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No, the Michigan DNR Says, This Wolf Was Not Shot in Michigan

The Michigan DNR was flooded with calls about a photo taken with a huge wolf.

In this day of the Internet sharing images and information in an instant, it’s not uncommon to have rumors start up and quickly get out of hand as they are spread far and wide via social media.

And these rumors tend to spread even faster when they are about things that may be hot button issues, like wolves in Michigan.

Earlier this week, a photo began circulating the Web of a hunter holding a huge wolf. At some point along the way, the photo was falsely attributed as having been taken in Clare or “Claire” Michigan and the photo and rumor spread like wildfire MLive.com reports.

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The original Facebook post identifying the wolf as being from Michigan was shared over 6,000 times.

Because wolf hunting is not allowed in Michigan, the Department of Natural Resources was hit with poaching calls about the photo. It was enough to prompt the DNR to issue a response to quell the rumors.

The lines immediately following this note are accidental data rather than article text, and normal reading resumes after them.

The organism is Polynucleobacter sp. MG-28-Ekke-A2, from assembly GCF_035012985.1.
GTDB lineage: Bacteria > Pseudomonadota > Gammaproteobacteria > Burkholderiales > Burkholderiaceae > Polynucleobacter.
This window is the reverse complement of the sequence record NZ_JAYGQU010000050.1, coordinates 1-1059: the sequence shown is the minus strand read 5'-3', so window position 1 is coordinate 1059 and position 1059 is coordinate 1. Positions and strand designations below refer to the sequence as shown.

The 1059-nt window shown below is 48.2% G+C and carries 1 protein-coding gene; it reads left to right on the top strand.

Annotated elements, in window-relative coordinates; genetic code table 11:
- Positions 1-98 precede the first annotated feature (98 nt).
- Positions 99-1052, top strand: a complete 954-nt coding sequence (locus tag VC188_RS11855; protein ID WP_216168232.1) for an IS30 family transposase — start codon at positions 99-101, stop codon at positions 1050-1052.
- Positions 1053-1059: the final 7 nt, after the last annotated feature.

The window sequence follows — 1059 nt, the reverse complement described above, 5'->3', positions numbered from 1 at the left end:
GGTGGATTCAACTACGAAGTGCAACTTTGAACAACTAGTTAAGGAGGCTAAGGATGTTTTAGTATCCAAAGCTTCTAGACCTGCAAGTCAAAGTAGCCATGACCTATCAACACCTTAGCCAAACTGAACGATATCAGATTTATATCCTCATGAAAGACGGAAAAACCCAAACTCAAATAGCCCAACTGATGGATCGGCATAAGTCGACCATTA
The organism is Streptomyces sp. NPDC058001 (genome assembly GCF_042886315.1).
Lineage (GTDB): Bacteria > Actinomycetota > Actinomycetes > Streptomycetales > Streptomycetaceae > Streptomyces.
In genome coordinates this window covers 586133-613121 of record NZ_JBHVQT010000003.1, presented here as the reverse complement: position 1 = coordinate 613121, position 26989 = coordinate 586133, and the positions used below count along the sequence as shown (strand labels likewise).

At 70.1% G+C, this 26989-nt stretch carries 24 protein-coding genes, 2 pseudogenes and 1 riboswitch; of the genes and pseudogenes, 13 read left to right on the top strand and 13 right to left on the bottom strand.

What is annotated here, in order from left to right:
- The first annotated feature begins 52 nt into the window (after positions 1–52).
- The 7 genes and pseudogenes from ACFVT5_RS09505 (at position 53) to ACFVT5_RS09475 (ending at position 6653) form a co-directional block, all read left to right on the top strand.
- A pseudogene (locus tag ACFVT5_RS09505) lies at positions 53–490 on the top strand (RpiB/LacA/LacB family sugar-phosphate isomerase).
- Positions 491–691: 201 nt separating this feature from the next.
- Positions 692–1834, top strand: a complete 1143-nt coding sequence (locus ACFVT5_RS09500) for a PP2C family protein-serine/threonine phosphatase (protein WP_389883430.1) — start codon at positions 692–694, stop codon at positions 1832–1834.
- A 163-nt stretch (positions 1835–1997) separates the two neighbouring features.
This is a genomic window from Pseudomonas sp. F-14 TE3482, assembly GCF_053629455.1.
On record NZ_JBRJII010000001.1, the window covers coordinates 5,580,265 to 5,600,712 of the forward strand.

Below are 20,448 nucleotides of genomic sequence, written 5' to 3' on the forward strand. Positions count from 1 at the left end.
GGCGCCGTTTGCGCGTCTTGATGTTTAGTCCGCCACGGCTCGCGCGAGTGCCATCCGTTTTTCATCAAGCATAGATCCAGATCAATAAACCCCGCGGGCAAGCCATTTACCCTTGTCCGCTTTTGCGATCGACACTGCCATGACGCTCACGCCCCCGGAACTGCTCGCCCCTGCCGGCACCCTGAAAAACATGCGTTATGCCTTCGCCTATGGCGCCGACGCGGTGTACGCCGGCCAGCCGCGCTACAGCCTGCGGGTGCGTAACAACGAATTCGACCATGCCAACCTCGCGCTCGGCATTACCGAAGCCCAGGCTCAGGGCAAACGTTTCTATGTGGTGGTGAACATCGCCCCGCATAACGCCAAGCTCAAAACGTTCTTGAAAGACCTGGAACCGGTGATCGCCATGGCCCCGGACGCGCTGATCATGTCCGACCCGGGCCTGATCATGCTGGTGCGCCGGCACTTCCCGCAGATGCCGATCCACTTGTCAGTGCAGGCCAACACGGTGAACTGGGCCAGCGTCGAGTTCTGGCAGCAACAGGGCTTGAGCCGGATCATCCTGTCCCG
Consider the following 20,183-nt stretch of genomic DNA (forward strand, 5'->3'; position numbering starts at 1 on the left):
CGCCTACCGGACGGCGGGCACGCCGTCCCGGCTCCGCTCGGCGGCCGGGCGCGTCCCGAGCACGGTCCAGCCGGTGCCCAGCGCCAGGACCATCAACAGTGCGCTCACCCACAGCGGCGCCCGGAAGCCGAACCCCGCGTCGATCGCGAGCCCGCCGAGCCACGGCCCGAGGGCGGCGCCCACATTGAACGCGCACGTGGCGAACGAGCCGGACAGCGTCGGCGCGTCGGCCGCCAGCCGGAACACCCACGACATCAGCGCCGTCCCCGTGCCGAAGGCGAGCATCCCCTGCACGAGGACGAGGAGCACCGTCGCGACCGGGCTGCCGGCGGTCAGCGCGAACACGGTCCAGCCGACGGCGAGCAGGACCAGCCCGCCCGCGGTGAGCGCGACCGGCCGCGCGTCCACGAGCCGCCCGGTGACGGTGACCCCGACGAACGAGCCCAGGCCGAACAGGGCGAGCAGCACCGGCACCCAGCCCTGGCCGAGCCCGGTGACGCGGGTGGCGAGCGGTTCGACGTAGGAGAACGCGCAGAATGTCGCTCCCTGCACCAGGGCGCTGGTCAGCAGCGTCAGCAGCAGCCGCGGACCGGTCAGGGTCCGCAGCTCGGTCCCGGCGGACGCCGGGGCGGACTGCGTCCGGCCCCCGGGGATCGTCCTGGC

“The photo was actually taken at a game ranch in Canada,” the DNR said in a statement on Facebook. “We appreciate people bringing this to our attention. Because this photo does not depict a Michigan wolf, we ask that people refrain from reporting this photo to the Report All Poaching (RAP) hotline.”

If someone was trying to start a rumor, they didn’t do a very good job. The original post misspelled the real town of Clare as “Claire.” Mlive.com reports DNR Captain Wade Hamilton believes a simple misunderstanding is to blame. The wolf in question was shot by someone utilizing Harrison Crossing Outfitters in Saskatchewan.

Coincidentally, Harrison, Michigan is close to Clare. Even though it was a false alarm, the DNR is happy to see citizens are on the lookout for wildlife violations.

“It’s great to have outdoor enthusiasts doing their best to notify us of possible illegal activity, but we’d like to free up our hotline phones for reports of poaching, hunter harassment or other violations, especially as we approach the start of the firearm deer season,” the statement concluded.

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No, the Michigan DNR Says, This Wolf Was Not Shot in Michigan